In this lesson you will learn about Graql templating and how to migrate data from CSV files into Grakn.

In the last lesson, you should have learned how to load a file containing a (potentially very long) list of Graql statements into Grakn.

Since it is very likely that if you are migrating a pre-existing database to Grakn, your data will not be in stored as Graql files, we need a way to a way to load some more common file formats, like CSV, into our knowledge base .

To do this, we some more power added to Graql. Meet the Graql templating language.


A template file is just a file written in Graql (with some added features) that acts as a filter: you “pour” your file through it and out comes Grakn digestible data.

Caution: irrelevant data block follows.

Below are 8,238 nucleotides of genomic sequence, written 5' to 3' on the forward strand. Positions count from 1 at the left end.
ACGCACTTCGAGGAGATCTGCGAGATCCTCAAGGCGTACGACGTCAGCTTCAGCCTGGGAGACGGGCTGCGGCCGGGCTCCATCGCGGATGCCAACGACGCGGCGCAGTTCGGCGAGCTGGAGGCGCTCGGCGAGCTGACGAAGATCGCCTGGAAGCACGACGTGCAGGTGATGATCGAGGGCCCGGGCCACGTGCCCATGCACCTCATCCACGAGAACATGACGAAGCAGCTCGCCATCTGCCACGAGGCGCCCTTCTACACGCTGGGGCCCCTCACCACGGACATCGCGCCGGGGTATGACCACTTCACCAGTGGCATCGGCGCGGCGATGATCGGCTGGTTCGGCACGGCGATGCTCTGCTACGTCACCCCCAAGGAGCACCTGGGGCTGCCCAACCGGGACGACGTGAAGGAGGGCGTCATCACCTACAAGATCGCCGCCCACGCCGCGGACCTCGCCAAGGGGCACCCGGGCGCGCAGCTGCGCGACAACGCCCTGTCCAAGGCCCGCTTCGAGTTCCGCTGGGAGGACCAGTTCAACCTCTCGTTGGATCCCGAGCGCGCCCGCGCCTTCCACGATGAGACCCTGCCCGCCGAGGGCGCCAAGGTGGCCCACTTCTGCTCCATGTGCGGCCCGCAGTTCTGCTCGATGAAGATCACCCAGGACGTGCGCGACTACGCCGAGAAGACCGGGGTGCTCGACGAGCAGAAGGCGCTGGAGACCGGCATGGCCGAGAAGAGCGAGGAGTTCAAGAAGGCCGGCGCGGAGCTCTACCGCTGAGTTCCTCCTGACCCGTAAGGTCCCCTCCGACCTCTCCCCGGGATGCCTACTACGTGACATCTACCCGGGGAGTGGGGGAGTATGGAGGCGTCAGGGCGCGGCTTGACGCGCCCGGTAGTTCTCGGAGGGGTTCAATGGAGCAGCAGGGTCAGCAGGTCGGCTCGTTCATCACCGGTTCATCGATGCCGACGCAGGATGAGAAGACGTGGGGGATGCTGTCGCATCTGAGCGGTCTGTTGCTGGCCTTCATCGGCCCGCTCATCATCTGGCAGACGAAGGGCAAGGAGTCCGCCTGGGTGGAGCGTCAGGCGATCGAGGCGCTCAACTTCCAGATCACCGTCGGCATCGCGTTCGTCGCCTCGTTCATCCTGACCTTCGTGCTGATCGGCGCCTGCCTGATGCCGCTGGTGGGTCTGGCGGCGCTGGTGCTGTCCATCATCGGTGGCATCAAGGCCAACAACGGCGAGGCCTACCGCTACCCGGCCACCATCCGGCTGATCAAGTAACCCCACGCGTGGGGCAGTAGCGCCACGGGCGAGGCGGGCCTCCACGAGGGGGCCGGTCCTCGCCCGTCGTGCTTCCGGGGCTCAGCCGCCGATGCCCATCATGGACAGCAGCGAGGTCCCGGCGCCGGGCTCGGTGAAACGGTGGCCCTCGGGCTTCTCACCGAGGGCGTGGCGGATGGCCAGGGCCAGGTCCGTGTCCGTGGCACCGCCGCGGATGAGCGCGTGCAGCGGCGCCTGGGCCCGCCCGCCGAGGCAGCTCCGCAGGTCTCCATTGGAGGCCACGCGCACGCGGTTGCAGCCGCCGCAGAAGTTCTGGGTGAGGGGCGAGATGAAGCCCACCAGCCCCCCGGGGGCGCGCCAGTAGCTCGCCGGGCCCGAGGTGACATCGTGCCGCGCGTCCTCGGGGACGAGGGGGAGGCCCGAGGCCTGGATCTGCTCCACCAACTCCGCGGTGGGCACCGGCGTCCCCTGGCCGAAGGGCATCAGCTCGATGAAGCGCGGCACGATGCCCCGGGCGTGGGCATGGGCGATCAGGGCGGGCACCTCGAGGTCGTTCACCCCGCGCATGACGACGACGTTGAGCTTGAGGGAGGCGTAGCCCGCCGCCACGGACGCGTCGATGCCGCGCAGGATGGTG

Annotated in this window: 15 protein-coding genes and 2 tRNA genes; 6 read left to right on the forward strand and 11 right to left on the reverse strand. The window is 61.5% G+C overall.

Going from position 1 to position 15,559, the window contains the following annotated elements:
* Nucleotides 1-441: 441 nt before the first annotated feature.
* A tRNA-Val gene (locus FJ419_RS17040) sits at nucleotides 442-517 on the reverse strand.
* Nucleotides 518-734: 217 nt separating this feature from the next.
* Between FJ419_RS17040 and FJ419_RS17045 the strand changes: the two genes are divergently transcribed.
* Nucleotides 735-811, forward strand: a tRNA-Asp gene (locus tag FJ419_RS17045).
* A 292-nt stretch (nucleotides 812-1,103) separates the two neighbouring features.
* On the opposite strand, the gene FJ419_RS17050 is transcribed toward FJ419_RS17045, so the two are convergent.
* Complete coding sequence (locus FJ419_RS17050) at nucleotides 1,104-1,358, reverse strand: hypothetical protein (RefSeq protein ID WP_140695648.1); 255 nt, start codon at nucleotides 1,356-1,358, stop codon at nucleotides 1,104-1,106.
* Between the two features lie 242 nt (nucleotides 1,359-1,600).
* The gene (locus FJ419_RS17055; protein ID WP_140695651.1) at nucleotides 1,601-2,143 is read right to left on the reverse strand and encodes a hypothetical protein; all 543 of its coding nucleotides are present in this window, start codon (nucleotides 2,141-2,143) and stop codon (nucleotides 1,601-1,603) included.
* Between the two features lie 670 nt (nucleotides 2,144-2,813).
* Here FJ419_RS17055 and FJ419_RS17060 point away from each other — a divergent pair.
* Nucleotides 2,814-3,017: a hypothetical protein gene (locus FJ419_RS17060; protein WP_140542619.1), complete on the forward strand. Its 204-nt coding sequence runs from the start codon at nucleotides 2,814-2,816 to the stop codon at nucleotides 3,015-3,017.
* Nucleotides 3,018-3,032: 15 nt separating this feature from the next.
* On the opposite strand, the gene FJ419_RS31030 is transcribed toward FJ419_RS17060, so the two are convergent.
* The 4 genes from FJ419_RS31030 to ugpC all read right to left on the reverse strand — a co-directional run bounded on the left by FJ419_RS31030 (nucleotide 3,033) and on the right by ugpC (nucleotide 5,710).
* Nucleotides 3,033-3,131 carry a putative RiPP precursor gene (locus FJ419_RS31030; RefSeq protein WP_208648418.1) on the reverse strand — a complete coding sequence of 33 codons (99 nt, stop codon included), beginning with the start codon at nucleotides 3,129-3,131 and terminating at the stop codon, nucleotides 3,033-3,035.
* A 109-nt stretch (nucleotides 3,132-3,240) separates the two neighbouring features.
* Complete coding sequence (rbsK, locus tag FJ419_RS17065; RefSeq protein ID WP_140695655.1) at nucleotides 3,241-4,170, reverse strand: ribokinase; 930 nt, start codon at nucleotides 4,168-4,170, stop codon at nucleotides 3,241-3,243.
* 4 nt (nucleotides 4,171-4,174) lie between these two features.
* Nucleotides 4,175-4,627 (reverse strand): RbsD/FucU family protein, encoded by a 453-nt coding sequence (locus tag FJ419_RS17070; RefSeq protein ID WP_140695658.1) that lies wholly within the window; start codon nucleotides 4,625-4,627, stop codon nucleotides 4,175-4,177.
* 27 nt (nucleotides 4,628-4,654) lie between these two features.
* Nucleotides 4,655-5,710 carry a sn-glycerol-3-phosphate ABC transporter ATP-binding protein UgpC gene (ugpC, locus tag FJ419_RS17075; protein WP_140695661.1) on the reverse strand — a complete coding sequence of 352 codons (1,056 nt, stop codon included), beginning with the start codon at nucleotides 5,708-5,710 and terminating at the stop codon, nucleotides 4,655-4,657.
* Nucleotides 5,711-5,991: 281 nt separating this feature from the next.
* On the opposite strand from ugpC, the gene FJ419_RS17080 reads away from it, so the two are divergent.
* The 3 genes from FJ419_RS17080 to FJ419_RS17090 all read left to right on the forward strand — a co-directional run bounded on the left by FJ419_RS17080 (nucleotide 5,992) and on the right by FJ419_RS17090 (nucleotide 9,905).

Let’s write a template to migrate oil platforms into our knowledge base. First of all have a look at how the platfrom.csv file looks like (you can find the file here). At its core, a CSV file is nothing more than a table: the first line contains the header, with the column names (in this case ID, DistCoast, Country and BelongsTo). The lines after the first contain the data separated by commas (or sometimes some other characters).

A Graql template file looks as simple as this:

insert $x isa oil-platform has platform-id <ID>
has distance-from-coast <DistCoast>;

This is nothing more than a simple Graql statement with the added variables in angular brackets, that contain some of the column names of the CSV file.